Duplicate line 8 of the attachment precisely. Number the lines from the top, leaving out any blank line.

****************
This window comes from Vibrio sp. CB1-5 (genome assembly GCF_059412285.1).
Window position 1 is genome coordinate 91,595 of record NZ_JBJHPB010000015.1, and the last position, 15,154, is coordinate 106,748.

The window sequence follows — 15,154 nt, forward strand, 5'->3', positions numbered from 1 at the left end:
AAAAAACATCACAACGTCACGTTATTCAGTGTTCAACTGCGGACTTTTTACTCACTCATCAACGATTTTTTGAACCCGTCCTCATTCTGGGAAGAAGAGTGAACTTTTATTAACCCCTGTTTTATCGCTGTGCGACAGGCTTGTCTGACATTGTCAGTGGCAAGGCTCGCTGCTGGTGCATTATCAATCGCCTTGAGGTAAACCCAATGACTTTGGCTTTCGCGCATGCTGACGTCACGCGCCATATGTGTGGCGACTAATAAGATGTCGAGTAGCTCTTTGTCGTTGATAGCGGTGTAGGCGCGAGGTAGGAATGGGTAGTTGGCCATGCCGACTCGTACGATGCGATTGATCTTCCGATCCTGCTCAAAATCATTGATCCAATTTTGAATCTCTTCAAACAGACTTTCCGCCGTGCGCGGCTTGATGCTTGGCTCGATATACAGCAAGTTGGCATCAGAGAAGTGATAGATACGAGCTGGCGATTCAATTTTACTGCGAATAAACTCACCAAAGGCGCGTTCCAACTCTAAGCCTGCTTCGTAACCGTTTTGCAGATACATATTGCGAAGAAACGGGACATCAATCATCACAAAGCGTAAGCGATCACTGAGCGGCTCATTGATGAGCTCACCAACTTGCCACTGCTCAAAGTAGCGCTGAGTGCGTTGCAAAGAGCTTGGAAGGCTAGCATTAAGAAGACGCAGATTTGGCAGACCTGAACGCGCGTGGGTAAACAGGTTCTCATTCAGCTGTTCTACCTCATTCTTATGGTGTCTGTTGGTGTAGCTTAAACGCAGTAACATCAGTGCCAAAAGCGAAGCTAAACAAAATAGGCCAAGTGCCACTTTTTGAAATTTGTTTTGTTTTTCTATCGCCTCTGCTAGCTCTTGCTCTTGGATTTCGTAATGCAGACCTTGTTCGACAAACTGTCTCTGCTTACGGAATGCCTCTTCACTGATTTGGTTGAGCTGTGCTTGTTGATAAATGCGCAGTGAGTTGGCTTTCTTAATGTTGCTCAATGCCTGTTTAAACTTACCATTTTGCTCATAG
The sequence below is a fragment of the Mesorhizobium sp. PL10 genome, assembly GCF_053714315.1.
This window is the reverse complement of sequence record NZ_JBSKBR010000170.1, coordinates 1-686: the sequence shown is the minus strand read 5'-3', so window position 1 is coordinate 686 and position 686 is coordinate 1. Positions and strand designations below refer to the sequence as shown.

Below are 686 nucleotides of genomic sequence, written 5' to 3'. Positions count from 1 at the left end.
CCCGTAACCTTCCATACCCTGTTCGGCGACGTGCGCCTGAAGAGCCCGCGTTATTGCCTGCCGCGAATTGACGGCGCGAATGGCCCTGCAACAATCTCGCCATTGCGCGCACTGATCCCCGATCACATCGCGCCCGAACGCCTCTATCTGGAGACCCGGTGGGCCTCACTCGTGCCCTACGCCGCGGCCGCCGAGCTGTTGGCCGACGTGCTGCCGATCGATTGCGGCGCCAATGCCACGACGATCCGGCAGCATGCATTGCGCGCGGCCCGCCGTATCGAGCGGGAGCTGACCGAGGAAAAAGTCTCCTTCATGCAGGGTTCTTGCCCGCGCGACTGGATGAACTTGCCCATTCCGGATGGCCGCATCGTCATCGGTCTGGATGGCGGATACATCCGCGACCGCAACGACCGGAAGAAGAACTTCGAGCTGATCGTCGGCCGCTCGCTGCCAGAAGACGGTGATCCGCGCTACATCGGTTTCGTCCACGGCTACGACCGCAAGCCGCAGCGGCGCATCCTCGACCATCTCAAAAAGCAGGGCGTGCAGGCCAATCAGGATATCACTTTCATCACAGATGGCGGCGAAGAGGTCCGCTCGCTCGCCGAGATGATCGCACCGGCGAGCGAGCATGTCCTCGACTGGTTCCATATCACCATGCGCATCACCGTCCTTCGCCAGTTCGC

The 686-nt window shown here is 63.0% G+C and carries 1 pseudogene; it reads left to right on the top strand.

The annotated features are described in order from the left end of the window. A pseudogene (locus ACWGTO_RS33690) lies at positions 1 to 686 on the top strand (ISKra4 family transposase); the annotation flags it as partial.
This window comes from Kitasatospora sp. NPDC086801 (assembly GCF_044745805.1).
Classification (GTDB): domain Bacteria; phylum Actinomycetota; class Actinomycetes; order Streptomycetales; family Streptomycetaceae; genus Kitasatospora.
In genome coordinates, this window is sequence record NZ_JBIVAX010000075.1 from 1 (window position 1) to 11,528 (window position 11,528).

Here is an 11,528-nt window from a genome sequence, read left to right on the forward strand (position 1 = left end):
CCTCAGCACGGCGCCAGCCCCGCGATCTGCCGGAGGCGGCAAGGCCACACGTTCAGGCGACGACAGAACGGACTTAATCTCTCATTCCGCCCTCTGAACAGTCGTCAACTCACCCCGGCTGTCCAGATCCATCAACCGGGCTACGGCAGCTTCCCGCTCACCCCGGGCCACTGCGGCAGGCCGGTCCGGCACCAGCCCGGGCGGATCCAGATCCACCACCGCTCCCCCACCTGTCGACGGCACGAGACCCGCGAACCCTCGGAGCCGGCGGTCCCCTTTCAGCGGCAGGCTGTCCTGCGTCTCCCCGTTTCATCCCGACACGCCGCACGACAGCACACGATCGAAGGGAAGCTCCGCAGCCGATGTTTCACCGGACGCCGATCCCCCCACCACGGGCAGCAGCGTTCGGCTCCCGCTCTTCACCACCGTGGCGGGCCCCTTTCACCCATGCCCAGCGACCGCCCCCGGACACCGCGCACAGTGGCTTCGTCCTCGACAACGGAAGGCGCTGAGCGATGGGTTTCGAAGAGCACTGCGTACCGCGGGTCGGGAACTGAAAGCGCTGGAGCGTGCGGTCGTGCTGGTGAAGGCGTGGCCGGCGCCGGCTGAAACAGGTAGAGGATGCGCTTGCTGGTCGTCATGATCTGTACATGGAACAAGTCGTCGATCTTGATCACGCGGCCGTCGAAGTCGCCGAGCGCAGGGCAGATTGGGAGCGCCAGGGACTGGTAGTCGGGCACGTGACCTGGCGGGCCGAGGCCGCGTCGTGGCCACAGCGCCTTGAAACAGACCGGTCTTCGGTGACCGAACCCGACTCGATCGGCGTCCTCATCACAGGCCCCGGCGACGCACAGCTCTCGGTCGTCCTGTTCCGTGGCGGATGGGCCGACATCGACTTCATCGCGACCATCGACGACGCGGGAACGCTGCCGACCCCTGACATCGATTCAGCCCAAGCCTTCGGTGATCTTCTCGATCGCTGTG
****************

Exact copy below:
CCCGTAACCTTCCATACCCTGTTCGGCGACGTGCGCCTGAAGAGCCCGCGTTATTGCCTGCCGCGAATTGACGGCGCGAATGGCCCTGCAACAATCTCGCCATTGCGCGCACTGATCCCCGATCACATCGCGCCCGAACGCCTCTATCTGGAGACCCGGTGGGCCTCACTCGTGCCCTACGCCGCGGCCGCCGAGCTGTTGGCCGACGTGCTGCCGATCGATTGCGGCGCCAATGCCACGACGATCCGGCAGCATGCATTGCGCGCGGCCCGCCGTATCGAGCGGGAGCTGACCGAGGAAAAAGTCTCCTTCATGCAGGGTTCTTGCCCGCGCGACTGGATGAACTTGCCCATTCCGGATGGCCGCATCGTCATCGGTCTGGATGGCGGATACATCCGCGACCGCAACGACCGGAAGAAGAACTTCGAGCTGATCGTCGGCCGCTCGCTGCCAGAAGACGGTGATCCGCGCTACATCGGTTTCGTCCACGGCTACGACCGCAAGCCGCAGCGGCGCATCCTCGACCATCTCAAAAAGCAGGGCGTGCAGGCCAATCAGGATATCACTTTCATCACAGATGGCGGCGAAGAGGTCCGCTCGCTCGCCGAGATGATCGCACCGGCGAGCGAGCATGTCCTCGACTGGTTCCATATCACCATGCGCATCACCGTCCTTCGCCAGTTCGC